RIM BlackBerry Curve 8520: How to Tell if New Curve’s Right for You
Tthe BlackBerry Curve 8520, RIM's latest addition to the BlackBerry family, hit U.S. shelves yesterday. But with so many smartphone options--Pre, iPhone, myTouch 3G--it's getting harder to determine which device is best for you. CIO.com's Al Sacco breaks down the key factors to consider in your BlackBerry Curve 8520 buying decision.
By Al Sacco
Managing Editor, CIO
Today, Research In Motion’s (RIM) brand new BlackBerry Curve 8520 goes on sale in the United States, through T-Mobile. The Curve 8520, RIM’s third iteration of the Curve, falls directly in the middle of both RIM and T-Mobile’s Curve product lines.
Yesterday, I attended RIM’s Curve 8520 launch event in New York City, where the company showed off all kinds of up-and-coming wares along with the new device. I spent quite a bit of time with the new Curve and was able to mostly size it up.
Now, on to the Curve 8520 features and technical specifications, as well as my breakdown of why the new Curve could be a perfect fit for you–or not.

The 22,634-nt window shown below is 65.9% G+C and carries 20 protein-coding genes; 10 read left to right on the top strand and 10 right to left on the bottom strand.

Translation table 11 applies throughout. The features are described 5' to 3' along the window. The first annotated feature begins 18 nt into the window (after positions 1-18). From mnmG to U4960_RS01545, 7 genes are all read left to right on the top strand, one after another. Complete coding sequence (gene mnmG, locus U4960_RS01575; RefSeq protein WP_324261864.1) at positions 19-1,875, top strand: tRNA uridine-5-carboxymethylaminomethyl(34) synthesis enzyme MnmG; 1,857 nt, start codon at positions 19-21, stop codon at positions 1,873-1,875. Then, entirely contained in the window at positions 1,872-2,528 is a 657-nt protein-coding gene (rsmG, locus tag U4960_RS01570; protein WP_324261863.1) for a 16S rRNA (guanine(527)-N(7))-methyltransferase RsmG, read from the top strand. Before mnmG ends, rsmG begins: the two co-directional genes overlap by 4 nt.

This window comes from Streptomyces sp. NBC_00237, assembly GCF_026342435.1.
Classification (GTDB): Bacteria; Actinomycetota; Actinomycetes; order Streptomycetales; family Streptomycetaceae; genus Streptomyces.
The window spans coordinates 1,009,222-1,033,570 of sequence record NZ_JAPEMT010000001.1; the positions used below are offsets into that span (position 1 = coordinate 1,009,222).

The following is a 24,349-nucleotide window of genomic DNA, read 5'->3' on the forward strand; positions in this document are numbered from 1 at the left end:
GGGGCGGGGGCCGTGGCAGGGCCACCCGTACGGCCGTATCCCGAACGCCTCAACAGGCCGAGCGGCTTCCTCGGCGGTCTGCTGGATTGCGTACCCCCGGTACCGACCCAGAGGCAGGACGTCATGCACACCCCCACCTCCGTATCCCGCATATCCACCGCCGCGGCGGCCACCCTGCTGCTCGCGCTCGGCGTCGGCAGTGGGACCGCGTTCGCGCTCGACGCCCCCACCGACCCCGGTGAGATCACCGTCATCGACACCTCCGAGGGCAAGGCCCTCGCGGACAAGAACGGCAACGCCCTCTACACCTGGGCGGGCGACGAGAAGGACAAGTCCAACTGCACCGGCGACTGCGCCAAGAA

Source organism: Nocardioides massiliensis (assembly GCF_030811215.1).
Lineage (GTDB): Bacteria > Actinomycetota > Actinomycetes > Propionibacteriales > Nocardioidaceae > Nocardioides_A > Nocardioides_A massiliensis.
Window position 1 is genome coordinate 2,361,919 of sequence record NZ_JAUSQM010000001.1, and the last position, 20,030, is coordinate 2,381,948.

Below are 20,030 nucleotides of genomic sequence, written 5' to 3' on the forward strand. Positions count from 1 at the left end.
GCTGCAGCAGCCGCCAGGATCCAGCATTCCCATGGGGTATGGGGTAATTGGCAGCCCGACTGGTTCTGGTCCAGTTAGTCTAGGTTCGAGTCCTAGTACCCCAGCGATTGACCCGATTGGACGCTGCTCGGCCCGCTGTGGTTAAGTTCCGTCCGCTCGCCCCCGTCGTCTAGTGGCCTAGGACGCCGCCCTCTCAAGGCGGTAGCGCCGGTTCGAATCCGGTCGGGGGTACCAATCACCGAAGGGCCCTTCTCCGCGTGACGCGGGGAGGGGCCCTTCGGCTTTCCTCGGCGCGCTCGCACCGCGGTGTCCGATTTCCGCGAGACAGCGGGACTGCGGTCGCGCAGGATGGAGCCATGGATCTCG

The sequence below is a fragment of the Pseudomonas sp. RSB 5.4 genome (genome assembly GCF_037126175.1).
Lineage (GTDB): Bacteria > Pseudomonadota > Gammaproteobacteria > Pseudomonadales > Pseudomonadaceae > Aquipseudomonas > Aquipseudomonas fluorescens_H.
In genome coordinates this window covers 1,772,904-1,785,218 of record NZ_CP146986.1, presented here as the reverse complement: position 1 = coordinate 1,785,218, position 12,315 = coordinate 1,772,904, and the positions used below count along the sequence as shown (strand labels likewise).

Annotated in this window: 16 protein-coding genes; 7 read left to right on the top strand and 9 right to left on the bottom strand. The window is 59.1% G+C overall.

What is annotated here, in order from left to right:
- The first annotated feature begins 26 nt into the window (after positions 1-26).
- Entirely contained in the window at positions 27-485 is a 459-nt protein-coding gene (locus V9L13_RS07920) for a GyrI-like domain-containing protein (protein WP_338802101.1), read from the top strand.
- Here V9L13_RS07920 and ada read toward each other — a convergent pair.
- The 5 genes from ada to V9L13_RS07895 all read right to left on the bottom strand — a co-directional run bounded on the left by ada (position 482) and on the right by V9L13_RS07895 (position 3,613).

How to Tell if the BlackBerry Curve 8520 is for You
First and foremost, are you a T-Mobile customer or are you considering switching to T-Mobile? If not, you’ll want to pass on the new Curve 8520, since it’s currently a T-Mobile exclusive. (Additional carriers, including Verizon Wireless, are expected to release the Curve 8530, dubbed “BlackBerry Aries,” in the future, and AT&T will likely get its own 8520 variant.)
If switching your carrier to T-Mobile is a possibility, you’ll want to make sure that T-Mobile provides adequate service in the areas where you live, work or spend most of your time.
The best way to determine if you reside or work in an area with strong T-Mobile coverage is to speak with a friend, colleague, neighbor, etc., who uses the carrier on a daily basis. Get general impressions of each carrier’s coverage in your areas. Then check out the appropriate online coverage maps. And visit a T-Mobile retail location to speak with company representatives. In other words, do a bit of research.
If you find that T-Mobile coverage isn’t up to snuff where you roam most often, you’ll probably want to avoid the BlackBerry Curve 8520–at least for now.
Next up, some quick technical specifications from RIM:
Support for the messaging capabilities of the BlackBerry platform, including push e-mail, popular instant messaging applications and premium phone features